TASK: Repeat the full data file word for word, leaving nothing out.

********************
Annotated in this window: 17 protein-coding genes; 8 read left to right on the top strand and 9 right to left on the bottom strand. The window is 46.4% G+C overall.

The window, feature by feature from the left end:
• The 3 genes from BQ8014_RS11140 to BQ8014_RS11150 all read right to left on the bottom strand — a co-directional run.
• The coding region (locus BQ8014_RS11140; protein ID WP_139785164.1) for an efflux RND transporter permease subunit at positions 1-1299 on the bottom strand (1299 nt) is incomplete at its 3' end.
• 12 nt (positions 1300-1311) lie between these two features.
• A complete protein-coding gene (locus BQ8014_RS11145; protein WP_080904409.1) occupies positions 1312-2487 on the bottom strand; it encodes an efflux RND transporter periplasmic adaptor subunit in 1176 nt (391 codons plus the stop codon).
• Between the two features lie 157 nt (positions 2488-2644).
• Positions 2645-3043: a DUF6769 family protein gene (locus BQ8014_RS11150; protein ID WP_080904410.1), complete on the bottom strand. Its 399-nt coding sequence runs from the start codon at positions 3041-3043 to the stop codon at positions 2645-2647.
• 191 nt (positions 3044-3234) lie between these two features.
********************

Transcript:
Annotated in this window: 17 protein-coding genes; 8 read left to right on the top strand and 9 right to left on the bottom strand. The window is 46.4% G+C overall.

The window, feature by feature from the left end:
• The 3 genes from BQ8014_RS11140 to BQ8014_RS11150 all read right to left on the bottom strand — a co-directional run.
• The coding region (locus BQ8014_RS11140; protein ID WP_139785164.1) for an efflux RND transporter permease subunit at positions 1-1299 on the bottom strand (1299 nt) is incomplete at its 3' end.
• 12 nt (positions 1300-1311) lie between these two features.
• A complete protein-coding gene (locus BQ8014_RS11145; protein WP_080904409.1) occupies positions 1312-2487 on the bottom strand; it encodes an efflux RND transporter periplasmic adaptor subunit in 1176 nt (391 codons plus the stop codon).
• Between the two features lie 157 nt (positions 2488-2644).
• Positions 2645-3043: a DUF6769 family protein gene (locus BQ8014_RS11150; protein ID WP_080904410.1), complete on the bottom strand. Its 399-nt coding sequence runs from the start codon at positions 3041-3043 to the stop codon at positions 2645-2647.
• 191 nt (positions 3044-3234) lie between these two features.